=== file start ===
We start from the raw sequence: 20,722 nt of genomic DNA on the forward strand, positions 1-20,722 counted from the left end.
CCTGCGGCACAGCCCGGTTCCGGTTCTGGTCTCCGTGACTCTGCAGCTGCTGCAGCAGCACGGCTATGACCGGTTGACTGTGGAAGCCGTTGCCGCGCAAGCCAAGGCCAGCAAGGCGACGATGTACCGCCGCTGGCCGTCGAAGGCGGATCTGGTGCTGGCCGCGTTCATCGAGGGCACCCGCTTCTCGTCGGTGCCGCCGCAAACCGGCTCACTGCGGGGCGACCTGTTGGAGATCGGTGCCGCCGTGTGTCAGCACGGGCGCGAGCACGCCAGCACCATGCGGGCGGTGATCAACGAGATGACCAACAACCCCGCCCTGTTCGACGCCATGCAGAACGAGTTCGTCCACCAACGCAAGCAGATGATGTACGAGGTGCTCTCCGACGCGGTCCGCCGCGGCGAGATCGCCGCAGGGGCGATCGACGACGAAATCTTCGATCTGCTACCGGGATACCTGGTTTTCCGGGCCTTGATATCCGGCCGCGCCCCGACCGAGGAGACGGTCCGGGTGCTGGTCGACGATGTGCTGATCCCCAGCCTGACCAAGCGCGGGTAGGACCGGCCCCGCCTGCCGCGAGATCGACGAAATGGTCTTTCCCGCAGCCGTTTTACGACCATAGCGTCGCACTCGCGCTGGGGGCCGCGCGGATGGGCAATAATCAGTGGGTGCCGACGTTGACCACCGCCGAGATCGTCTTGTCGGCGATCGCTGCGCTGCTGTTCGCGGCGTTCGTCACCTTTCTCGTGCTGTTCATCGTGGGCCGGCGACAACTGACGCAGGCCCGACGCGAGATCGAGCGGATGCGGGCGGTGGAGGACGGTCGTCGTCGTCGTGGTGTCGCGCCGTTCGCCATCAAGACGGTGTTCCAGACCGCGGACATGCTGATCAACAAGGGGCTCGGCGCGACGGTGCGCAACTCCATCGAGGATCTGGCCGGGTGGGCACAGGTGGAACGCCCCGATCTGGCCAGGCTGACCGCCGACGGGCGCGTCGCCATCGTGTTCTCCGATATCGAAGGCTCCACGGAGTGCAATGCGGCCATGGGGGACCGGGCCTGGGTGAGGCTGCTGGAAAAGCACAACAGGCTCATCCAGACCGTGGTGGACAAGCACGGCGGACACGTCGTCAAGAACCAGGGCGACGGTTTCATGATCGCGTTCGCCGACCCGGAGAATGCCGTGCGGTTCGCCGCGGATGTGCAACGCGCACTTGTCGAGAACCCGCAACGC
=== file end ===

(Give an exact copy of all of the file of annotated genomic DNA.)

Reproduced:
We start from the raw sequence: 20,722 nt of genomic DNA on the forward strand, positions 1-20,722 counted from the left end.
CCTGCGGCACAGCCCGGTTCCGGTTCTGGTCTCCGTGACTCTGCAGCTGCTGCAGCAGCACGGCTATGACCGGTTGACTGTGGAAGCCGTTGCCGCGCAAGCCAAGGCCAGCAAGGCGACGATGTACCGCCGCTGGCCGTCGAAGGCGGATCTGGTGCTGGCCGCGTTCATCGAGGGCACCCGCTTCTCGTCGGTGCCGCCGCAAACCGGCTCACTGCGGGGCGACCTGTTGGAGATCGGTGCCGCCGTGTGTCAGCACGGGCGCGAGCACGCCAGCACCATGCGGGCGGTGATCAACGAGATGACCAACAACCCCGCCCTGTTCGACGCCATGCAGAACGAGTTCGTCCACCAACGCAAGCAGATGATGTACGAGGTGCTCTCCGACGCGGTCCGCCGCGGCGAGATCGCCGCAGGGGCGATCGACGACGAAATCTTCGATCTGCTACCGGGATACCTGGTTTTCCGGGCCTTGATATCCGGCCGCGCCCCGACCGAGGAGACGGTCCGGGTGCTGGTCGACGATGTGCTGATCCCCAGCCTGACCAAGCGCGGGTAGGACCGGCCCCGCCTGCCGCGAGATCGACGAAATGGTCTTTCCCGCAGCCGTTTTACGACCATAGCGTCGCACTCGCGCTGGGGGCCGCGCGGATGGGCAATAATCAGTGGGTGCCGACGTTGACCACCGCCGAGATCGTCTTGTCGGCGATCGCTGCGCTGCTGTTCGCGGCGTTCGTCACCTTTCTCGTGCTGTTCATCGTGGGCCGGCGACAACTGACGCAGGCCCGACGCGAGATCGAGCGGATGCGGGCGGTGGAGGACGGTCGTCGTCGTCGTGGTGTCGCGCCGTTCGCCATCAAGACGGTGTTCCAGACCGCGGACATGCTGATCAACAAGGGGCTCGGCGCGACGGTGCGCAACTCCATCGAGGATCTGGCCGGGTGGGCACAGGTGGAACGCCCCGATCTGGCCAGGCTGACCGCCGACGGGCGCGTCGCCATCGTGTTCTCCGATATCGAAGGCTCCACGGAGTGCAATGCGGCCATGGGGGACCGGGCCTGGGTGAGGCTGCTGGAAAAGCACAACAGGCTCATCCAGACCGTGGTGGACAAGCACGGCGGACACGTCGTCAAGAACCAGGGCGACGGTTTCATGATCGCGTTCGCCGACCCGGAGAATGCCGTGCGGTTCGCCGCGGATGTGCAACGCGCACTTGTCGAGAACCCGCAACGC